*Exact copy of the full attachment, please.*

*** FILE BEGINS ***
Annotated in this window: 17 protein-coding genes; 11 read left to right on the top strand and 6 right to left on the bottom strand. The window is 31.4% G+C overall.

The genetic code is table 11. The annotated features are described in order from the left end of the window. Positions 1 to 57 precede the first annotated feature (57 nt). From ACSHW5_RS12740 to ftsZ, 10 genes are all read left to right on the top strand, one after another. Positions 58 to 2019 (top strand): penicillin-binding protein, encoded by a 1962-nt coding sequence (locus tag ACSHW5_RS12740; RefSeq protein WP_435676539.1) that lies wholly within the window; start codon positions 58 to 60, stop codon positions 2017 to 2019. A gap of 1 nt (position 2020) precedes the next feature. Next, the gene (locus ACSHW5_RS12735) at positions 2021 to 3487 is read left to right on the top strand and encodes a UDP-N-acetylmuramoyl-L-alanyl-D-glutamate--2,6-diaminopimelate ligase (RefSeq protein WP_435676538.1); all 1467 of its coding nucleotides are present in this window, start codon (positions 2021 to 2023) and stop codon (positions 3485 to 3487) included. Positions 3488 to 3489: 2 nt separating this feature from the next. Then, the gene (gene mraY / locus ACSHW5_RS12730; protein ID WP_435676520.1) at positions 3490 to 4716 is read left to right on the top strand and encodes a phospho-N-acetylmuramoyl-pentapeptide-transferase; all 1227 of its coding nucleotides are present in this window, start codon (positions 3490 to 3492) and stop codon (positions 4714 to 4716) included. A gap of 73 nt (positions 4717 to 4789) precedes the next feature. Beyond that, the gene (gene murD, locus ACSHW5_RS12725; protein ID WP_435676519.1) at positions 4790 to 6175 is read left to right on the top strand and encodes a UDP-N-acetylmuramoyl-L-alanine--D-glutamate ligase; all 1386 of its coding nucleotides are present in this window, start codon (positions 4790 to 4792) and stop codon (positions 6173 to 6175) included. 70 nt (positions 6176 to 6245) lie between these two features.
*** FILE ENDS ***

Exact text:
Annotated in this window: 17 protein-coding genes; 11 read left to right on the top strand and 6 right to left on the bottom strand. The window is 31.4% G+C overall.

The genetic code is table 11. The annotated features are described in order from the left end of the window. Positions 1 to 57 precede the first annotated feature (57 nt). From ACSHW5_RS12740 to ftsZ, 10 genes are all read left to right on the top strand, one after another. Positions 58 to 2019 (top strand): penicillin-binding protein, encoded by a 1962-nt coding sequence (locus tag ACSHW5_RS12740; RefSeq protein WP_435676539.1) that lies wholly within the window; start codon positions 58 to 60, stop codon positions 2017 to 2019. A gap of 1 nt (position 2020) precedes the next feature. Next, the gene (locus ACSHW5_RS12735) at positions 2021 to 3487 is read left to right on the top strand and encodes a UDP-N-acetylmuramoyl-L-alanyl-D-glutamate--2,6-diaminopimelate ligase (RefSeq protein WP_435676538.1); all 1467 of its coding nucleotides are present in this window, start codon (positions 2021 to 2023) and stop codon (positions 3485 to 3487) included. Positions 3488 to 3489: 2 nt separating this feature from the next. Then, the gene (gene mraY / locus ACSHW5_RS12730; protein ID WP_435676520.1) at positions 3490 to 4716 is read left to right on the top strand and encodes a phospho-N-acetylmuramoyl-pentapeptide-transferase; all 1227 of its coding nucleotides are present in this window, start codon (positions 3490 to 3492) and stop codon (positions 4714 to 4716) included. A gap of 73 nt (positions 4717 to 4789) precedes the next feature. Beyond that, the gene (gene murD, locus ACSHW5_RS12725; protein ID WP_435676519.1) at positions 4790 to 6175 is read left to right on the top strand and encodes a UDP-N-acetylmuramoyl-L-alanine--D-glutamate ligase; all 1386 of its coding nucleotides are present in this window, start codon (positions 4790 to 4792) and stop codon (positions 6173 to 6175) included. 70 nt (positions 6176 to 6245) lie between these two features.